by Yuriko Otsuka
In the book, Shades of difference; Why skin color matters, edited by Evelyn Nakano Glenn (2009), Eduardo Bonilla-Silva and David R. Dietrich said that the United States has becoming more like Latin America, where there are various mixed people who are said to be as one group. However, while people claim that they are consisted as one group, inequality still exists through their skin color, and people are facing a dilemma. This is called Latin-Americanization, and it is said to be happening in the U.S. now. The change of the immigration law allowed and more and more immigrants and a variety of races could be seen in America. As a result, more mixed children have been born. This is making it harder to categorize one’s skin color. Also, the proportion gap between whites and non-whites in the U.S. became wider, resulting that the number of whites is far more less that maybe in the future white supremacy could disappear or occur harshly than before.
The influence of the mass media has made Japanese more interesting to foreigners. For example, the K-POP, and Korean drama boom has made Japanese, especially girls and women to change their image against Koreans. They shifted their preference to Koreans due to the masculinity they show through TV. My mother and I for instance, like watching Korean dramas and TV’s. We used to have no interest, though one TV drama changed our ideas. In that drama, there was a guy whose face was very beautiful (this is how my mother expressed about him), and hence, she prefers watching Korean dramas now. In addition, the access and ease to go outside the country allowed people to meet many people from outside and give a broad view of how other people are like. Therefore, even though there are less numbers of couples compared to other countries, the trend of international marriage has gradually come into Japan.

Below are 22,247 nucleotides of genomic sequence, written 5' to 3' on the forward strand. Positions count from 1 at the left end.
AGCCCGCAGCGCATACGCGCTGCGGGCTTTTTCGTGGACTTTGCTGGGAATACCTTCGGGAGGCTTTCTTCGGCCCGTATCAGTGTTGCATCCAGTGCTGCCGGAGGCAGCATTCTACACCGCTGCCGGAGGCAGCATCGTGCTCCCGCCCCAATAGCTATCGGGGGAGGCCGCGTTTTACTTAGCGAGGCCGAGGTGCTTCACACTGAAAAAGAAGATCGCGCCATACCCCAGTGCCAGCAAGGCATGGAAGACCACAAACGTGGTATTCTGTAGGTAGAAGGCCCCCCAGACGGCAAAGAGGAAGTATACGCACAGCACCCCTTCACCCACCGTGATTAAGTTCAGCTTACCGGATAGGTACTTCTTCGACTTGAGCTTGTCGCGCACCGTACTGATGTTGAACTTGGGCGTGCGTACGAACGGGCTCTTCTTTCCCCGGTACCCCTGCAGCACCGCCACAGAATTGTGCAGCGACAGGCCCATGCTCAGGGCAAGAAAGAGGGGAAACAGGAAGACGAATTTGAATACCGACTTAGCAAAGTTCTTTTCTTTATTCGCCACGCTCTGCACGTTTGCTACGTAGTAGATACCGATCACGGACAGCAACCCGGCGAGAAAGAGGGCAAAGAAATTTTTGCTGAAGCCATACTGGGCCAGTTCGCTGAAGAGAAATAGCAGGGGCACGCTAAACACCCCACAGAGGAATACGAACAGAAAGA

However, problems still exist. While people open their mind broadly to overseas, the majority still cares about race. For instance, in Japan people still have some kind of prejudice against Asians; due to the relationship of colonizer and the colonized. In addition, we can tell that the majority of Japanese still distinguish themselves as Japanese or a foreigner, and among the foreigners we can tell that there is some kind of preferences. In conclusion, Japanese are gradually becoming more tolerant against foreigners as we can see from TV’s, while rules, regulations, and social norms still establishes some kind of line to distinguish foreigners and Japanese. Therefore, I think the influence of Latin-Americanization will be gradually happening in the near future, but would take more time compared to the U.S.
Bonilla-Silva, Eduardo, and Amanda E. Lewis. 1999. “The new racism: Toward an analysis of the U.S. racial structure 1960-1990s.” Pp. 55-101 in Race, Nation, and Citizenship, edited by Paul Wong. Boulder, CO: Westview Press.
Bonilla-Silva, Eduardo, and Gianpaolo Biaocchi. 2001. “Anything but racism: How sociologists limit the significance of racism.” Race and society (4), 117-131.